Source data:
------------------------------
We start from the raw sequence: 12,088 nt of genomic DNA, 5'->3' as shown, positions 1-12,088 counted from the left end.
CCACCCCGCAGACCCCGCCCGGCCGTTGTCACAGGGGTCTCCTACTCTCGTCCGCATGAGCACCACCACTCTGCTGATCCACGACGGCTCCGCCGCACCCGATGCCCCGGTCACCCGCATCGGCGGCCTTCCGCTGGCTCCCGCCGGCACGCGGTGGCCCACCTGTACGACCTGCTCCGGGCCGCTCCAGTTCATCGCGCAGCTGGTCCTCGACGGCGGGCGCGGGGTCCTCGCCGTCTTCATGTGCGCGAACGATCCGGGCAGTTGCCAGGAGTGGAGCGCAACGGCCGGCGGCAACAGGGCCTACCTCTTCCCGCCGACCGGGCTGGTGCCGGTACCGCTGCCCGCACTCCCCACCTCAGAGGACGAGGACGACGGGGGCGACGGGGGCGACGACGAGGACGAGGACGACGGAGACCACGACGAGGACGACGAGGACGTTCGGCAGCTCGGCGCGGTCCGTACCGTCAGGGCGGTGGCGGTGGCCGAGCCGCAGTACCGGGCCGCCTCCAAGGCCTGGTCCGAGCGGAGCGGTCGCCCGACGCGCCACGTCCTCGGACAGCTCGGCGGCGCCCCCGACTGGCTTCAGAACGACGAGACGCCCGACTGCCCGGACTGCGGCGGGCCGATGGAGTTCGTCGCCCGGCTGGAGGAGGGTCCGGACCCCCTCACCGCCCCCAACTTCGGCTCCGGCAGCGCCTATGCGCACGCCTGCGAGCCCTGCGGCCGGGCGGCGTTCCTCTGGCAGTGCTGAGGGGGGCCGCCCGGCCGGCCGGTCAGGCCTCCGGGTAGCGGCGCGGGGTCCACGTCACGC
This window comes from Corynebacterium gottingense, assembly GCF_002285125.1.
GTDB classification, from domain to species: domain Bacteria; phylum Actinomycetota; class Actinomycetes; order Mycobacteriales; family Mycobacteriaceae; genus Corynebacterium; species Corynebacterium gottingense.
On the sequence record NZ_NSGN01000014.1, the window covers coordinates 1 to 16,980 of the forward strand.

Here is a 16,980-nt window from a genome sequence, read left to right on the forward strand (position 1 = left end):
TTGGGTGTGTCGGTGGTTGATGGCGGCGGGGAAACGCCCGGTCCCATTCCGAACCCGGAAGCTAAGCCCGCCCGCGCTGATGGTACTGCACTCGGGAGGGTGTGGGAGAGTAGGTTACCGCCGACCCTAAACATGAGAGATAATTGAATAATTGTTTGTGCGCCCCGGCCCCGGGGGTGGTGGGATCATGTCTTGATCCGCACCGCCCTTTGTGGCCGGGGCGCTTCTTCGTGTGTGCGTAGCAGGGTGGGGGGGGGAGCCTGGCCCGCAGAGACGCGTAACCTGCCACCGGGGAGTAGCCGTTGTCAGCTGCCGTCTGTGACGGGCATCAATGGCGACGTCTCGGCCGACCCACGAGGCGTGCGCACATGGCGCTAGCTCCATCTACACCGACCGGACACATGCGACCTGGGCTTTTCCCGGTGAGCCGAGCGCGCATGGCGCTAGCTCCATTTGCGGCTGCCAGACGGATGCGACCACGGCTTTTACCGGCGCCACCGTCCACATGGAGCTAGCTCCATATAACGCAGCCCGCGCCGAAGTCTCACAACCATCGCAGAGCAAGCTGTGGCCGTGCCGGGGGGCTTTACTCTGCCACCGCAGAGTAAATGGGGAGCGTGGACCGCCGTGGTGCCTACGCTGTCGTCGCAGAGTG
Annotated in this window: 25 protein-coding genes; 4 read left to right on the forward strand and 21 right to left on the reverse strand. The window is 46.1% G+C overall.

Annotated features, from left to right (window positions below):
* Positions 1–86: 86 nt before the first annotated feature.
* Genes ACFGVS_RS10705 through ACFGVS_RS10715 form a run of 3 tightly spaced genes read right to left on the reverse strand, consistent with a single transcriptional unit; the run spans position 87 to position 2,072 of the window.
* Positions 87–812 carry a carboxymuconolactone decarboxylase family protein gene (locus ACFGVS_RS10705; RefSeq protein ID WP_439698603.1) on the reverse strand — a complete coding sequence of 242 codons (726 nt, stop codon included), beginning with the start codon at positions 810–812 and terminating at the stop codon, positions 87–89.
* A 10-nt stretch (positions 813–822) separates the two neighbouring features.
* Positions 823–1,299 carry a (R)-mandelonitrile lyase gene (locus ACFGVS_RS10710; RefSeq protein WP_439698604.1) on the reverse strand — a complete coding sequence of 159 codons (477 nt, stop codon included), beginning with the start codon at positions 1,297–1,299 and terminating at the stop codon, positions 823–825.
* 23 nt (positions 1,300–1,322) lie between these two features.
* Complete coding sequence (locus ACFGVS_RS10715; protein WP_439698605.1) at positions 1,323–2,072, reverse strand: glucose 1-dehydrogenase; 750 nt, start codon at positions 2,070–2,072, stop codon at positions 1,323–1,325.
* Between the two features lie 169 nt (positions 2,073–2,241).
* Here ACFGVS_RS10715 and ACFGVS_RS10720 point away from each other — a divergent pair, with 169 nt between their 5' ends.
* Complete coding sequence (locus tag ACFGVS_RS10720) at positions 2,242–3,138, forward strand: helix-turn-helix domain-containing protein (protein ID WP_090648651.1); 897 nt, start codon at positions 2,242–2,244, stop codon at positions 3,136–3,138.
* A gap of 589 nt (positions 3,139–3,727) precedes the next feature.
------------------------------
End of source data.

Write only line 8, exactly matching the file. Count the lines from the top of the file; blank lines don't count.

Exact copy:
Annotated in this window: 25 protein-coding genes; 4 read left to right on the forward strand and 21 right to left on the reverse strand. The window is 46.1% G+C overall.